The temperature was approaching -10C when I went downstairs this morning – outside, I hasten to add. This is the coldest spell we’ve had for five years. In this weather you want rib-sticking food; nouvelle cuisine doesn’t hit the spot. What better way to start my series about French dishes than with a look at one that warms you from the inside out: aligot?
What is aligot? It’s basically a thick, unctuous potato and cheese purée that accompanies meats of various descriptions. The main ingredients are potatoes, garlic and tome fraîche, young Laguiole cheese. The dish comes from the mountainous country of the Aubrac, which covers several départements, including Aveyron.
A long history
Aligot is said to have originated in the monasteries of the Aubrac during the 12th century. Then, it was made with broth, bread and tome fraîche. The monks served it to pilgrims travelling the route de Saint-Jacques de Compostelle.
This gave rise to one of the possible origins of the name: the pilgrims would ask for “aliquid”, something to eat. It could also derive from the verb haligoter, which means to tear into strips. The latter is plausible, since the mixture is beaten until it forms long ribbons.
A legend puts aligot’s origins as far back as the 6th century AD. Three bishops of adjacent dioceses met in the midst of the Aubrac, each of them bringing one of the soup’s main ingredients. They left the recipe for posterity. The ‘Three Bishops’ Cross’ now stands at the junction of Aveyron, Cantal and Lozère.
This soup was adopted by local farmers, who replaced the bread with potatoes during a series of bad wheat harvests in the 19th century. Aligot’s popularity was spread during the 20th century by Auvergnat and Aveyronnais restaurateurs in Paris, who retained strong links to their regions of origin.
Formerly, Laguiole cheese was made on the hillsides by herdsmen who lived during the summer months in stone burons while their cattle grazed the lush pastures. The buronniers were employees who were not supposed to eat the cheese, but kept back a bit of tome fraîche to make aligot.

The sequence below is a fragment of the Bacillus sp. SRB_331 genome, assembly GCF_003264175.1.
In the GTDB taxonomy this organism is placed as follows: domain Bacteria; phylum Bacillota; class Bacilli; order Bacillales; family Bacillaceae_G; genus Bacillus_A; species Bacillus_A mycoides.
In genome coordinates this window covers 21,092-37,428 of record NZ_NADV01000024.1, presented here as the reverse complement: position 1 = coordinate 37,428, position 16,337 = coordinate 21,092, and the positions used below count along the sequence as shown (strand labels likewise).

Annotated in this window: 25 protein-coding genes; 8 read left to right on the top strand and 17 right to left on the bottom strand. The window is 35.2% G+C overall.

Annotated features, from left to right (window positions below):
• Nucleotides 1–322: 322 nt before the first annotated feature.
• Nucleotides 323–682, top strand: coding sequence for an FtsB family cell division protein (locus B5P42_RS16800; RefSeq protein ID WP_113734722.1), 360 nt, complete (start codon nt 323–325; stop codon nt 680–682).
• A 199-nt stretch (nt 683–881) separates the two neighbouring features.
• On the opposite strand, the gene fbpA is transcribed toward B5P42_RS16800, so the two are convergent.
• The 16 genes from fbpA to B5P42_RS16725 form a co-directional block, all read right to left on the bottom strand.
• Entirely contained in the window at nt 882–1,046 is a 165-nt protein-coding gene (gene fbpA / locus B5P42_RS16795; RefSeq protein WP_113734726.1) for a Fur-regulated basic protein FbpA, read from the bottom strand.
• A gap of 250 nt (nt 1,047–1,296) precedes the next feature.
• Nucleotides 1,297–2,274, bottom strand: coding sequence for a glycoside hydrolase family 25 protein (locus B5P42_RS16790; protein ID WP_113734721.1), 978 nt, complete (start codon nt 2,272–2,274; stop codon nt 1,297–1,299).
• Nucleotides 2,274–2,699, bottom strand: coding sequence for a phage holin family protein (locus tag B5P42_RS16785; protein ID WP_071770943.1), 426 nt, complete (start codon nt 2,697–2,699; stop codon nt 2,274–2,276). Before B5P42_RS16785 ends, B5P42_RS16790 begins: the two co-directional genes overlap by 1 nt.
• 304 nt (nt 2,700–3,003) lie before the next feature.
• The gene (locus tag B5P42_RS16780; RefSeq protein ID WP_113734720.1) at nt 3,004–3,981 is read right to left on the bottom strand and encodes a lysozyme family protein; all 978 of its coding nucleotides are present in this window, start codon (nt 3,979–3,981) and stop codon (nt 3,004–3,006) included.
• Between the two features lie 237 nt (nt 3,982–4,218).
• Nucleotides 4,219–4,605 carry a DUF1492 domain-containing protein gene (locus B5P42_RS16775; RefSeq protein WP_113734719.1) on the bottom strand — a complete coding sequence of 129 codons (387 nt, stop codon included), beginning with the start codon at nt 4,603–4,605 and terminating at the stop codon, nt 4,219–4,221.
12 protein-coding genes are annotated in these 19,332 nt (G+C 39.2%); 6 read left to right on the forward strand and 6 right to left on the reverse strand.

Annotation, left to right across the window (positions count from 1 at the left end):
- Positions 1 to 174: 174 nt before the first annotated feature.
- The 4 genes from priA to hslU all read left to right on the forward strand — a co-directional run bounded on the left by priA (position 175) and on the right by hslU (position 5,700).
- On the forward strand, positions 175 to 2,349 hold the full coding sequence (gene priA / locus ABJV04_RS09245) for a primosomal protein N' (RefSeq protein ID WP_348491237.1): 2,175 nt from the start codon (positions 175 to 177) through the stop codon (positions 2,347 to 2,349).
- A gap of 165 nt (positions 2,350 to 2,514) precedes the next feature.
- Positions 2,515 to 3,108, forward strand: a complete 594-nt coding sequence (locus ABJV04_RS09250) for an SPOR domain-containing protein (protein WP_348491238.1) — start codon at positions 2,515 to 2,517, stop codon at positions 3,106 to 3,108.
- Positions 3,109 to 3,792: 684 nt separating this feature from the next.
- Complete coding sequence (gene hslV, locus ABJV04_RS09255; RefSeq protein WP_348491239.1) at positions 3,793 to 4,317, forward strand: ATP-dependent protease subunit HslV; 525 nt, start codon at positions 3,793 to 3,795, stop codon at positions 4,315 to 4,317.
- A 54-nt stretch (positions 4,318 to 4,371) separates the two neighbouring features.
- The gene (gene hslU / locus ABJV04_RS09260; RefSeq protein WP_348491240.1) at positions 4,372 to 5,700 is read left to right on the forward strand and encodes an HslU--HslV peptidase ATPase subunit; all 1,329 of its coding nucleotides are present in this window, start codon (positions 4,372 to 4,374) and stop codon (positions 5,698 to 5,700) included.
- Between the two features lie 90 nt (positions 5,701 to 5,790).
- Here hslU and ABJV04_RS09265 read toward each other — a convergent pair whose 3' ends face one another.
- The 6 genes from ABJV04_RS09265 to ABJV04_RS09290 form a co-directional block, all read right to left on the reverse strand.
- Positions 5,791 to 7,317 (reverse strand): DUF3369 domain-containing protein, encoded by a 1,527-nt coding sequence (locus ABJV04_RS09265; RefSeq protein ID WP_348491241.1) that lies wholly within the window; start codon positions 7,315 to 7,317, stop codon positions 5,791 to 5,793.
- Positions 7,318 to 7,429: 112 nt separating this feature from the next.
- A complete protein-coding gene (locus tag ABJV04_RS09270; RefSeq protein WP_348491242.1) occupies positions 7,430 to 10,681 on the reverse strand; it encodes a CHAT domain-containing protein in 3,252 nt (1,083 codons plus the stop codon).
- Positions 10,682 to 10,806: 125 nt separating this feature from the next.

Tome fraîche is the first stage in the manufacture of Laguiole cheese. It is made from unpasteurised whole milk from the Aubrac race of cows. This unsalted cheese is best for making aligot when it’s between two and 10 days old.
You can make aligot at home or buy it ready-made, but it’s best in large quantities. It’s nicknamed ‘le ruban de l’amitié’ (lit. the ribbon of friendship), since there’s a certain theatricality in its preparation when it is stretched into long ribbons.
You often find it served at fêtes, traditionally with sausages, but also with other meats. We have enjoyed it on numerous occasions, notably during a visit to the annual transhumance celebrations in the Aubrac itself. A little goes a long way.
For 4 greedy people
1 kg potatoes
400 g tome fraîche
250 g crème fraîche
100 g butter
Several cloves garlic, finely chopped
Salt and pepper to taste
Boil the potatoes and mash them to a purée. Add the butter and crème fraîche and season with salt, pepper and garlic. Reheat the purée. Add the cheese, cut in thin slices. Stir vigorously with a wooden spoon (very important, must be wooden). When the mixture starts to form long ribbons (filer), it’s ready. Serve immediately.
You can use any left over aligot for fried potato cakes.
This post is taking part in the March 2017 #AllAboutFrance linky, where you can read fascinating posts about French life, travel, culture, food and manners.
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